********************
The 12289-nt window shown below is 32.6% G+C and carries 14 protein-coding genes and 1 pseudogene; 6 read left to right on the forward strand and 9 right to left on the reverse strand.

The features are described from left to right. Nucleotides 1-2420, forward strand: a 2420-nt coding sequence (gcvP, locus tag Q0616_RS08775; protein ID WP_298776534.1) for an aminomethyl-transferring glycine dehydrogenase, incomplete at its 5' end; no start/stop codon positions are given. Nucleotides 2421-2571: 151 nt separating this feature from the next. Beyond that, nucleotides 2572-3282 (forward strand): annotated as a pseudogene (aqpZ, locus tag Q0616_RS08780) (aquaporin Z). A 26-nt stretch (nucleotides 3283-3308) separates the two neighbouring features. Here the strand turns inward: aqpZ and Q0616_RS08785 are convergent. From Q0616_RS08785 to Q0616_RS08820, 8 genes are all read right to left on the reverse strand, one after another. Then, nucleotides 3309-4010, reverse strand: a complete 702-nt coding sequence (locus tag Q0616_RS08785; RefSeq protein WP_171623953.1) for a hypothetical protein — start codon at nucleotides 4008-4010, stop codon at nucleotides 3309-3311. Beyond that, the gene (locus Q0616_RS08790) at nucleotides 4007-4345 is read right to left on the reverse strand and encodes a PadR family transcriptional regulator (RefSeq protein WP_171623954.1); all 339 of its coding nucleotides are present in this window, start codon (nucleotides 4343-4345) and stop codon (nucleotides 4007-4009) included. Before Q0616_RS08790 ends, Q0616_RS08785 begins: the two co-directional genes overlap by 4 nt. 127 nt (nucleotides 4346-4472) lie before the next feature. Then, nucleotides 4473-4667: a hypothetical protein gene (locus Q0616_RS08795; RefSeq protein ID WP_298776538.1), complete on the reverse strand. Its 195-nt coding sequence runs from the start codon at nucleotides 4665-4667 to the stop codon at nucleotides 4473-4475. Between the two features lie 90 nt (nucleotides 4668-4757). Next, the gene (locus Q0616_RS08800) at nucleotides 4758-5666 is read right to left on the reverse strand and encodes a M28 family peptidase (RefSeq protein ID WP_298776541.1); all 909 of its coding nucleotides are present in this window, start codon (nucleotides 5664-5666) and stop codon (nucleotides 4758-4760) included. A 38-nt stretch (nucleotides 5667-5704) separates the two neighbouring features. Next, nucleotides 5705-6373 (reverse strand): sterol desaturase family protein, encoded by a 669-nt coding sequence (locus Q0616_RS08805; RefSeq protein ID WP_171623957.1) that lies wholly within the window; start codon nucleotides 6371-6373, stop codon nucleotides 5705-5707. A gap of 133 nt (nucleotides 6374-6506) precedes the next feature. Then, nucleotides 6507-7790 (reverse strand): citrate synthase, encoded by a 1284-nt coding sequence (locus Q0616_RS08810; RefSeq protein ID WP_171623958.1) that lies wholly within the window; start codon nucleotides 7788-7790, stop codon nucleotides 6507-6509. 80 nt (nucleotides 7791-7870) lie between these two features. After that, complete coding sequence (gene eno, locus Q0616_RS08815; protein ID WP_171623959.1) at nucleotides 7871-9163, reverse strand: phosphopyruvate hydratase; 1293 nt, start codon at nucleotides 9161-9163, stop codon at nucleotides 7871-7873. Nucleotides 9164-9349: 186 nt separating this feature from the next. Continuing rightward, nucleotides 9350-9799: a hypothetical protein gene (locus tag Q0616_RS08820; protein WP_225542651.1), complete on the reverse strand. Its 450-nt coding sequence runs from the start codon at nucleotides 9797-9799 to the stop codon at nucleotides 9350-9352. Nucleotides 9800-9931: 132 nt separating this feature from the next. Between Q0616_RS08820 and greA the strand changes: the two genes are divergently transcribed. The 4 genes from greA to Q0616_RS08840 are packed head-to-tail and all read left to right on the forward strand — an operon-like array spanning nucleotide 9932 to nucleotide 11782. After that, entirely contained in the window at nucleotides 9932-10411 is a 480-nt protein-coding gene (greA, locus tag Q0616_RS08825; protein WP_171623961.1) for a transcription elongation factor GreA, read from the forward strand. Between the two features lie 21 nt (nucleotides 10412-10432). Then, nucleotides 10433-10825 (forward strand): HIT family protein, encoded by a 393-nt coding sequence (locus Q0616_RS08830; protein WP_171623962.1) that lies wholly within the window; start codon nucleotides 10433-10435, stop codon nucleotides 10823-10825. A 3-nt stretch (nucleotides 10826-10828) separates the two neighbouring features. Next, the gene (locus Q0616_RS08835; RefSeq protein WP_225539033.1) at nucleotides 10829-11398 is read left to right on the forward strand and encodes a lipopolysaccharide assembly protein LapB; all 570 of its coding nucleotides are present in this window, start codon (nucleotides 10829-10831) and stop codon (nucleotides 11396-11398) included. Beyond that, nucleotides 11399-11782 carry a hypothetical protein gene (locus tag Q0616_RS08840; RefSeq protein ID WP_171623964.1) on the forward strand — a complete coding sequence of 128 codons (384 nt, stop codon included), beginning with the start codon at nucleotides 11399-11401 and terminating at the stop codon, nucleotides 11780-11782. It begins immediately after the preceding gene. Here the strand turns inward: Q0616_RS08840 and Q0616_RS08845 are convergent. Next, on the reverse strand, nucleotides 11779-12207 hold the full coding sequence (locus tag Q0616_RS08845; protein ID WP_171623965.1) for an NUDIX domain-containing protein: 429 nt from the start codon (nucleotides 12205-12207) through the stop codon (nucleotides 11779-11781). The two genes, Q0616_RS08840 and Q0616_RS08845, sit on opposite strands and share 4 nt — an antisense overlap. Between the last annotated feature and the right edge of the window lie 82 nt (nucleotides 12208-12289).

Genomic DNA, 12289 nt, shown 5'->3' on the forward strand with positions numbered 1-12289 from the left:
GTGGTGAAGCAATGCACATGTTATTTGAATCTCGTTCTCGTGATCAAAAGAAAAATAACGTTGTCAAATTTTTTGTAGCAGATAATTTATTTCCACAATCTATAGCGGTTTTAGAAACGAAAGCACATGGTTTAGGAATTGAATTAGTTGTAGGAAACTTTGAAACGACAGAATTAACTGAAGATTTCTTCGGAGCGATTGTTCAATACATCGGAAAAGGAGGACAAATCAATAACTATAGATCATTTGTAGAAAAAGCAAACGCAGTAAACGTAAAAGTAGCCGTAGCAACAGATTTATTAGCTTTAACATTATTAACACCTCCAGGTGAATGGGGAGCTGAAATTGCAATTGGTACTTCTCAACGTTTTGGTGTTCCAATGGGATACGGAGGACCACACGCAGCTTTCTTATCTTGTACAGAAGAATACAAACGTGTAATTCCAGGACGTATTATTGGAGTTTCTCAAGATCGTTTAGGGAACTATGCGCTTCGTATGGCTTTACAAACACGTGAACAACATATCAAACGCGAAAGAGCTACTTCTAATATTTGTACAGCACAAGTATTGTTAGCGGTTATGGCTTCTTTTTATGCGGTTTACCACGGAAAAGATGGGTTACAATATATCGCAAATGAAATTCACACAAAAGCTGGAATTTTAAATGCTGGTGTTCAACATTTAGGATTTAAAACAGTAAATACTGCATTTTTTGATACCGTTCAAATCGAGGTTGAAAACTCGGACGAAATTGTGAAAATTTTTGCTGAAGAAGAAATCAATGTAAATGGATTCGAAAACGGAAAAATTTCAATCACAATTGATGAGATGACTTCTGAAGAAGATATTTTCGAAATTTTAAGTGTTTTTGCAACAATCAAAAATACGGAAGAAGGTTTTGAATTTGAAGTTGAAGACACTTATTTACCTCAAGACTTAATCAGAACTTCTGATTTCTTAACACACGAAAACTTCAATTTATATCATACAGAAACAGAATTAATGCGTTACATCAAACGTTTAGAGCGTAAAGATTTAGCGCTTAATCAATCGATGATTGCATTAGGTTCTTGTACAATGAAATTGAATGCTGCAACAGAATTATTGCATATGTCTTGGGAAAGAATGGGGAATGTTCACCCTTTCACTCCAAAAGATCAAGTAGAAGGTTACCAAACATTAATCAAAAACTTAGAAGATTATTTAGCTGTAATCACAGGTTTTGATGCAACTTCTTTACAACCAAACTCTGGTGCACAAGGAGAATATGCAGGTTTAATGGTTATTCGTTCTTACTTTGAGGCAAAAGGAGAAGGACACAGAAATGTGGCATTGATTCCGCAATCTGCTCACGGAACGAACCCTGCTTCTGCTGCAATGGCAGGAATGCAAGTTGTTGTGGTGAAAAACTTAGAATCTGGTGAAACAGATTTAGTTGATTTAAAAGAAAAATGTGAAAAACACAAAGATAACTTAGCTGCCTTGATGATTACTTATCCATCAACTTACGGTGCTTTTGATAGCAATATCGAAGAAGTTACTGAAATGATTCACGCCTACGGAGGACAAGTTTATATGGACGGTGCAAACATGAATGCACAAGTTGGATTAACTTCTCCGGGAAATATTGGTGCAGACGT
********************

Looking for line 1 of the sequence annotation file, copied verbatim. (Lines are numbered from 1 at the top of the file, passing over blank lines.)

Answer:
The 12289-nt window shown below is 32.6% G+C and carries 14 protein-coding genes and 1 pseudogene; 6 read left to right on the forward strand and 9 right to left on the reverse strand.